Being in an egalitarian marriage isnt enough to make up for this countrys scandalizing absence of support for women who parent
There’s a plaything stegosaurus in the middle of our dining room flooring. It’s been there for at the least a period. I’m looking at it as I write this, and it’s looking back at me, daring me to get up and throw it in the basket where it belongs. It was able to take two seconds. But the dinosaur knows I’m not going to move from this chair, because if I do I’ll start putting away coats strew over furniture, and then I’ll remember to start the dishwasher, and then before I know it I’ll have give-a-mouse-a-cookied an hour of peace while my partner is putting our two-year-old daughter to bed downstairs, and such articles won’t be any closer to done.
Being in an approximately same-sex wedlock- my partner, Charlie, is genderqueer- I occasionally seem a flicker of smugness when I see yet another survey on how straight men rely on their hapless collaborators to manage the day-to-day grind of running a household. But the schadenfreude is short-lived. Our divide of labor may be more equitable than that of heterosexual mothers, but equal doesn’t ever mean exhibition. Being their own families with two mamas- or a mom and a butch papa who made birth, in our case- simply means that twice as much people are being shortchanged by this country’s unconscionable lack of support for women who parent.
In hetero weddings, a major shortcoming seems to be that communication, at the least when it comes to household undertakings, is unidirectional- countless girls note that their husbands never do chores without being asked. I will acknowledge this is one place gay marriages kick ass up and down the block. You know that stereotype about lesbians and processing? When I tell you that Charlie and I have comprised hands and cried after differing about who are required to clean up the cat barf, please understand that, if anything, I am under-selling it.
As a fag couple, our marriage is an ongoing dialogue.( If you feel like I’m falsifying fag females, or exaggerating our love of processing, I hear you and your feelings are valid; let’s get a cup of herbal tea and talk it out .) Who is seeming burned out? Who needs something taken off their plate this week? What chores are hanging over our chiefs and emphasizing us out, and what do we each need to feel rejuvenated? In short, we are very intentional about the never-ending calculus of needs and resources that must be balanced to maintain our family’s stability.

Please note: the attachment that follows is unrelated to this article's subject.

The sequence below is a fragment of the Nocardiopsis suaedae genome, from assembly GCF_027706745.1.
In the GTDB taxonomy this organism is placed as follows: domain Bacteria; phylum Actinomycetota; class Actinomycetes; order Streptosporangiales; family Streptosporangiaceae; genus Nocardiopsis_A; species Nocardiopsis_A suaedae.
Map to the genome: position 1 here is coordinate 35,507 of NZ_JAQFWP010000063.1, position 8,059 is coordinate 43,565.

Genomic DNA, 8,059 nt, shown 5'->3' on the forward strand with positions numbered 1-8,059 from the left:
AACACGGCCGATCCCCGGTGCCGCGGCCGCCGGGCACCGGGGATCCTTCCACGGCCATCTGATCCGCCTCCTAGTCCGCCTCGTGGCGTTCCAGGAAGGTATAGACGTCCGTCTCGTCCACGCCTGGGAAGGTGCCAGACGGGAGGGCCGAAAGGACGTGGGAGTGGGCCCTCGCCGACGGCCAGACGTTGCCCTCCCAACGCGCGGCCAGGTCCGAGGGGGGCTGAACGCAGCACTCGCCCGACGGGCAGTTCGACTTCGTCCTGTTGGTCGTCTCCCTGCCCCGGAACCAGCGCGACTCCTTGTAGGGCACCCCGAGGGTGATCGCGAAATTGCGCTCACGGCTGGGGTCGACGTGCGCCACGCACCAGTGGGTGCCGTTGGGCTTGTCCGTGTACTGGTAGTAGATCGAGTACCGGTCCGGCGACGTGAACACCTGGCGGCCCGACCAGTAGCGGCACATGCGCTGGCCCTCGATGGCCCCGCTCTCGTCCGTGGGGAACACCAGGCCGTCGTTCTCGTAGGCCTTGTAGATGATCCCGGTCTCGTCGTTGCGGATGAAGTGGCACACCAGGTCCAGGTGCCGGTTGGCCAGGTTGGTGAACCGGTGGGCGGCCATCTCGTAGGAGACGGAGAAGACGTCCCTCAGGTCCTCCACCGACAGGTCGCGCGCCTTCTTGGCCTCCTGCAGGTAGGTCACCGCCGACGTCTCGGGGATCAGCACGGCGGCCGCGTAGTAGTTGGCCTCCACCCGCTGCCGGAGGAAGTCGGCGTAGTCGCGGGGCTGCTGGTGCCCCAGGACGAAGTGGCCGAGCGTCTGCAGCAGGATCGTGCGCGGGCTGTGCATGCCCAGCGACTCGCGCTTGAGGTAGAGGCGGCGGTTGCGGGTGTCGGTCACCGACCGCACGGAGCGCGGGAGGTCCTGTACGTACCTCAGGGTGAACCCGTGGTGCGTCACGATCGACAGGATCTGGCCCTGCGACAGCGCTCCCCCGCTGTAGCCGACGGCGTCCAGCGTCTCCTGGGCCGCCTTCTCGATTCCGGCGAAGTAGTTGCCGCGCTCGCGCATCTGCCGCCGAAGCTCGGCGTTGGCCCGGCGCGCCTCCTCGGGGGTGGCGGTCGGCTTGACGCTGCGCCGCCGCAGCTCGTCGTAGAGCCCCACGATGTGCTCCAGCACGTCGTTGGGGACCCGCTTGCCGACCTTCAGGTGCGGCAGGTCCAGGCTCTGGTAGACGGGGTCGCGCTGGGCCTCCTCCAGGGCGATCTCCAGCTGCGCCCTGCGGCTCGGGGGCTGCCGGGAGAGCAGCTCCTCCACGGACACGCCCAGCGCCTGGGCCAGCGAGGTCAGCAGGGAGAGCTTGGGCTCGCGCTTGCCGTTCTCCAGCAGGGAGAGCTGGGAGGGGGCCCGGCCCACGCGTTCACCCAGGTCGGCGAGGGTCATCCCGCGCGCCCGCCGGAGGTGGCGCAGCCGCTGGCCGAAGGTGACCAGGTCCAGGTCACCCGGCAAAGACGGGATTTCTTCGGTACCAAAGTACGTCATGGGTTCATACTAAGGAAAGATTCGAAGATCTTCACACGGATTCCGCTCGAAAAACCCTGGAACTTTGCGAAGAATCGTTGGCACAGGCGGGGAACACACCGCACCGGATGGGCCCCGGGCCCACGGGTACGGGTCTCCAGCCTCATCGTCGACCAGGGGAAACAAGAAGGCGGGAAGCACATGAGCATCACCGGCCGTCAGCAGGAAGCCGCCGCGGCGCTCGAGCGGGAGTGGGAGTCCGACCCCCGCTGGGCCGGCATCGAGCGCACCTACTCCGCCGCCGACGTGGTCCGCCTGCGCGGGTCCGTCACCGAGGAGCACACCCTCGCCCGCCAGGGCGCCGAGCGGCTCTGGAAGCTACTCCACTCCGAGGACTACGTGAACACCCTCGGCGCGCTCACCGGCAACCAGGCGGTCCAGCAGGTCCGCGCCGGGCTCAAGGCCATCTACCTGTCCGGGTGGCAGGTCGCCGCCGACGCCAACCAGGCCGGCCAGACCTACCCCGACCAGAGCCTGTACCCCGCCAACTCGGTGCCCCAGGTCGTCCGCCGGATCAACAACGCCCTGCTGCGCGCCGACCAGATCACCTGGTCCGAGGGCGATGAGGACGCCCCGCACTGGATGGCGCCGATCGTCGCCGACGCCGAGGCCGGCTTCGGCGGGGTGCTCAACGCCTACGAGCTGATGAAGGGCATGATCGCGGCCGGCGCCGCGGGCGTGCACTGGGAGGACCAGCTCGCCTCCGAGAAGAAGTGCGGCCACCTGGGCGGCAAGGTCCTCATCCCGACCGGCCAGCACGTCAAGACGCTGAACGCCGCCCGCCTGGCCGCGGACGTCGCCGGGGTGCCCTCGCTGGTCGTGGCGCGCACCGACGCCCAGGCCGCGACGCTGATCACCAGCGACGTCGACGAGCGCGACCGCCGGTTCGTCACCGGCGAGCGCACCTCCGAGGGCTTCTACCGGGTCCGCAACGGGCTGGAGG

But it doesn’t matter. In 2017, making a living, running a household, and elevating small children is too much work for two people, even if both are striving to pull their weight. Our age-old roommate moved out more than a year ago, and we still haven’t taken her disassembled couch frame out to the garage. There is never enough time to do all the things that need doing, even when you concur, as we did early on, that we can save ourselves from being annoyed by the house with the worst yard on the block if that mansion is ours.
By the time Charlie and I had been married a year and were discussing kids, I knew him well enough that I wasn’t surprised, as most people are, that it was willing to carry the pregnancy. I was a little surprised to learn myself announce that I wanted to work from home so I could be our children’ primary caregiver. The behavior my spouse and I split up the parenting work is informed by the fact that, somewhat unusually, members of the public who committed birth to our child is also the one with the very best job. (” Good chore” is, of course, relative- my partner makes above the median income for our nation, but we still wouldn’t be able to make ends meet without the additional fund I bring in freelancing .) That’s not often the example for straight couples.
In hetero households, it’s common for a couple’s” housework gap” to increase after they become parents: females typically take on the bulk of the cooking and clean during maternity benefits, and things never actually shift back toward congruity. Things have played out differently for us. As a freelance, I was used to being the one at home to start the laundry, and while Charlie recovered from a postpartum hemorrhage that left him anemic and exhausted, I became much more efficient at igniting French toast. These days, it’s my job to get up early and feed the felines because Charlie has already been up in the night to nurse our daughter.